Until about fifteen I knew hardly any English and my reading habits in English started later still. Growing up in a tropical village I could not much appreciate English writing, as the content and imagery was alien. Winter was something I could not understand, and so were habits associated with winter, ways of dressing or making houses to suit conditions. I believe that there is lot of pretence among those Sri Lankans who claim to understand English writing and ways of life in the West.
I have read quite a lot of English poetry: British, American and other, including English translations of poetry from other languages. Recently I have had the opportunity to listen to English poetry on audio tapes. I very much enjoy listening, and yet I cannot claim that it has influenced me. In the early seventies M. I. Kuruvilla, a well-known English literature teacher, critic and himself a poet, told me that my poems bore a similarity to those of Emily Dickinson. Much later I found her poems and now I have audio readings of them. I like her poems, and Robert Frost’s, among others. I find Seamus Heaney very stimulating. Now I feel a deep inner understanding of what they write about, despite lacking experience of the circumstances under which they have written. As I have some understanding of history it helps me to appreciate the ideas in those poems.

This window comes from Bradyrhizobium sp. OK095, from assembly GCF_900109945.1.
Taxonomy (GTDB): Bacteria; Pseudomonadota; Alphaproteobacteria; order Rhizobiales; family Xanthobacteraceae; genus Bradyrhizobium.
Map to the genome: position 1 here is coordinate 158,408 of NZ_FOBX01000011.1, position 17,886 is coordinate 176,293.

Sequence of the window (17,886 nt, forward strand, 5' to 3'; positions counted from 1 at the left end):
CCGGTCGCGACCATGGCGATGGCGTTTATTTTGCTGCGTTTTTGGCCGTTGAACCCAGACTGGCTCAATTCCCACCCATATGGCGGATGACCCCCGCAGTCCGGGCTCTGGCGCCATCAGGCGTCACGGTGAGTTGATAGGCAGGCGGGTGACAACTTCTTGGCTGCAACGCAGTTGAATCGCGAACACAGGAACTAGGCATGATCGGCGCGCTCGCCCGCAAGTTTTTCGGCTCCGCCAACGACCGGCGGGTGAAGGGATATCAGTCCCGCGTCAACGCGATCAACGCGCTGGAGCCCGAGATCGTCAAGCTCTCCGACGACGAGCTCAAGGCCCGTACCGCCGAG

Why do I write in English? It was mostly an unconscious decision. After I lived outside my original ethos, I began to withdraw into myself, as the people of my village used to do when they faced any hostile circumstance. Other than the distance from natural milieu, there were other reasons that forced me to withdraw. One was the use that Sinhala language was put to during the sixties and seventies. It was beginning to be employed both chauvinistically and ideologically—the words were getting overloaded. The chauvinism was caused mainly by propaganda activities of right-wing political parties. The ideological colourings came from left-wing groups, big and small, which saw everything from supposedly Marxist points of view. Ordinary and simple expressions had no place; every expression became confused with real or pseudo political meanings. When your language defeats you, you go through a crisis and you must examine options. That is how, I think, I opted to write in English. The ideas inside me did not coincide with the meanings words were acquiring in their day to day political usage. I needed a new language to express my thought spontaneously; English thus became my secret language, as most of my writings were to be kept as a private record. With encouragement, I published a few poems; the first was in New Ceylon Writing. Kuruvilla, who had been shown some of my poems by a friend, encouraged me to publish my first thin volume, A New Era To Emerge.